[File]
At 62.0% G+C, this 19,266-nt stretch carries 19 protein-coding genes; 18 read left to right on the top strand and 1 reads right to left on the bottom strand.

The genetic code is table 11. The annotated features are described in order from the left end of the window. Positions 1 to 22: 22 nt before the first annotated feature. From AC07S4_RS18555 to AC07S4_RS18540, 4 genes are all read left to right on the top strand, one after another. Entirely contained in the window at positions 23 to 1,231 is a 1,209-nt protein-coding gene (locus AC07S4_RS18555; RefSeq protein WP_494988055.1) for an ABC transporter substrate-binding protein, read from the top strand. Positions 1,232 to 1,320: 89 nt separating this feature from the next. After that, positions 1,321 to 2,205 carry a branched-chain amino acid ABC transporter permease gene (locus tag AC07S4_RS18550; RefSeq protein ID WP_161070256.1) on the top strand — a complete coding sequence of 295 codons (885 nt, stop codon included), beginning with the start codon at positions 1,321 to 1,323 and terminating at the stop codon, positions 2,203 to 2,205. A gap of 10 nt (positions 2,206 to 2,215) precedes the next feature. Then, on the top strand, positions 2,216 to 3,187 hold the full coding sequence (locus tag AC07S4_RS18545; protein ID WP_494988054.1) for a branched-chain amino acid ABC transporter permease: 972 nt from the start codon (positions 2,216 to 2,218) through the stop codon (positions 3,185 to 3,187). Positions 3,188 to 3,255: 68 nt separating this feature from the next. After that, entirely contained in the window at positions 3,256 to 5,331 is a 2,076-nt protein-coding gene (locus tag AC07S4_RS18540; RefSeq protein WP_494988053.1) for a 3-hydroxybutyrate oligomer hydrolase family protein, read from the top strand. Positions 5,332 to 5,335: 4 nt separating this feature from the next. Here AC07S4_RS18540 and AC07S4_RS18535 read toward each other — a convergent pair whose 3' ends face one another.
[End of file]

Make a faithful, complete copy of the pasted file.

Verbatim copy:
At 62.0% G+C, this 19,266-nt stretch carries 19 protein-coding genes; 18 read left to right on the top strand and 1 reads right to left on the bottom strand.

The genetic code is table 11. The annotated features are described in order from the left end of the window. Positions 1 to 22: 22 nt before the first annotated feature. From AC07S4_RS18555 to AC07S4_RS18540, 4 genes are all read left to right on the top strand, one after another. Entirely contained in the window at positions 23 to 1,231 is a 1,209-nt protein-coding gene (locus AC07S4_RS18555; RefSeq protein WP_494988055.1) for an ABC transporter substrate-binding protein, read from the top strand. Positions 1,232 to 1,320: 89 nt separating this feature from the next. After that, positions 1,321 to 2,205 carry a branched-chain amino acid ABC transporter permease gene (locus tag AC07S4_RS18550; RefSeq protein ID WP_161070256.1) on the top strand — a complete coding sequence of 295 codons (885 nt, stop codon included), beginning with the start codon at positions 1,321 to 1,323 and terminating at the stop codon, positions 2,203 to 2,205. A gap of 10 nt (positions 2,206 to 2,215) precedes the next feature. Then, on the top strand, positions 2,216 to 3,187 hold the full coding sequence (locus tag AC07S4_RS18545; protein ID WP_494988054.1) for a branched-chain amino acid ABC transporter permease: 972 nt from the start codon (positions 2,216 to 2,218) through the stop codon (positions 3,185 to 3,187). Positions 3,188 to 3,255: 68 nt separating this feature from the next. After that, entirely contained in the window at positions 3,256 to 5,331 is a 2,076-nt protein-coding gene (locus tag AC07S4_RS18540; RefSeq protein WP_494988053.1) for a 3-hydroxybutyrate oligomer hydrolase family protein, read from the top strand. Positions 5,332 to 5,335: 4 nt separating this feature from the next. Here AC07S4_RS18540 and AC07S4_RS18535 read toward each other — a convergent pair whose 3' ends face one another.